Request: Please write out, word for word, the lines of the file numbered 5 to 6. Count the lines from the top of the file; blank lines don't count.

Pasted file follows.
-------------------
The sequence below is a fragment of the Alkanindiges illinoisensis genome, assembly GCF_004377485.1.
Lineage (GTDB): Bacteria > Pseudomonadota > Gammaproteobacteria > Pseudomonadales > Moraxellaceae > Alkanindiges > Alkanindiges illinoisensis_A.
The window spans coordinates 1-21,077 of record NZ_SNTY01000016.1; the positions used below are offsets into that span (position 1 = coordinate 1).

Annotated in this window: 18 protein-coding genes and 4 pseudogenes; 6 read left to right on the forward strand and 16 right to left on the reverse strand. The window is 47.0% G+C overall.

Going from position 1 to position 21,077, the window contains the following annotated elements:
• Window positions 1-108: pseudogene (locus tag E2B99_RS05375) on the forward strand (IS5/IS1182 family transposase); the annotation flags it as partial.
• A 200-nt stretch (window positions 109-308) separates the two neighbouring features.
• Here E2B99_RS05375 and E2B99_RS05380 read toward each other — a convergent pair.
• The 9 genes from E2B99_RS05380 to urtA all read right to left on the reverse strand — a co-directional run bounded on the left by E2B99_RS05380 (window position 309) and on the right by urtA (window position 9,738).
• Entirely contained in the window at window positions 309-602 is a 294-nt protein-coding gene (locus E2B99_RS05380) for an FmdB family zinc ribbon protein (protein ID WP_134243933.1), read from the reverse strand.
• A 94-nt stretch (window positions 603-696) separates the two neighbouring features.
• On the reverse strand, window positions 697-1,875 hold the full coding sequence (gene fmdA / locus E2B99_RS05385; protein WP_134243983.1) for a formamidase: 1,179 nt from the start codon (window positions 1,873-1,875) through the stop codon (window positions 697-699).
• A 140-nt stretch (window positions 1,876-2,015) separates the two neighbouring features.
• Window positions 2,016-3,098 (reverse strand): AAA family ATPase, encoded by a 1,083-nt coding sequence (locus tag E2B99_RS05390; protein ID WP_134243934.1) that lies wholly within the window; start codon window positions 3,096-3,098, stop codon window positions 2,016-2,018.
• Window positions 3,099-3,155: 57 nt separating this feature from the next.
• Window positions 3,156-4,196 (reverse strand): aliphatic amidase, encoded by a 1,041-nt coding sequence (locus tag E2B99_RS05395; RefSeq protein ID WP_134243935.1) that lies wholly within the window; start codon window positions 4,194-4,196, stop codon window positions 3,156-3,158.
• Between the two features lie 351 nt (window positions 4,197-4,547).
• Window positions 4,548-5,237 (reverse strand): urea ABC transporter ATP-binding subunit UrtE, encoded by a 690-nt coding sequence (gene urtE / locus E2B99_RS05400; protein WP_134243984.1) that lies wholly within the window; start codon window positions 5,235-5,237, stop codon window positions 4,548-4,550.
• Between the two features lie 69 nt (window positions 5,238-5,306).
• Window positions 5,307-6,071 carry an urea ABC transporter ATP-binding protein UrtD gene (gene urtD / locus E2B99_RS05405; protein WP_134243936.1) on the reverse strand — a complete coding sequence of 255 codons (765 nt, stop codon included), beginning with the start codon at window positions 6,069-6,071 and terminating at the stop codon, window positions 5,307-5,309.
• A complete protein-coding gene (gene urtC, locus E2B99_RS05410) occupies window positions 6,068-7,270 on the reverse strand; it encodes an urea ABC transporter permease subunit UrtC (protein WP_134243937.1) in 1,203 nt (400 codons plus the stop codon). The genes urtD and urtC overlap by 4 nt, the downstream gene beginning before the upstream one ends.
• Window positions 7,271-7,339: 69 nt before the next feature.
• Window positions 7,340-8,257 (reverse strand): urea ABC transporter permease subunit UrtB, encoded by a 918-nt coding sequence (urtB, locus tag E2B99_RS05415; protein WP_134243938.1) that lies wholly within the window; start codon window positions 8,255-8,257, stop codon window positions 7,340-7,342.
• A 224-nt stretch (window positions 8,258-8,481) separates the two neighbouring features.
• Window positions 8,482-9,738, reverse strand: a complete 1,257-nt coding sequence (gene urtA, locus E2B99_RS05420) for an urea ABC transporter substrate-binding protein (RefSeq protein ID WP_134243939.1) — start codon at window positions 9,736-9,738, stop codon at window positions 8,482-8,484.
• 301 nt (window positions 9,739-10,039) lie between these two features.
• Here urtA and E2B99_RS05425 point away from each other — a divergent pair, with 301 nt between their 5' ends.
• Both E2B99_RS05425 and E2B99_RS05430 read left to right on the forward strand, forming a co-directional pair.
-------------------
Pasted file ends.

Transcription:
Going from position 1 to position 21,077, the window contains the following annotated elements:
• Window positions 1-108: pseudogene (locus tag E2B99_RS05375) on the forward strand (IS5/IS1182 family transposase); the annotation flags it as partial.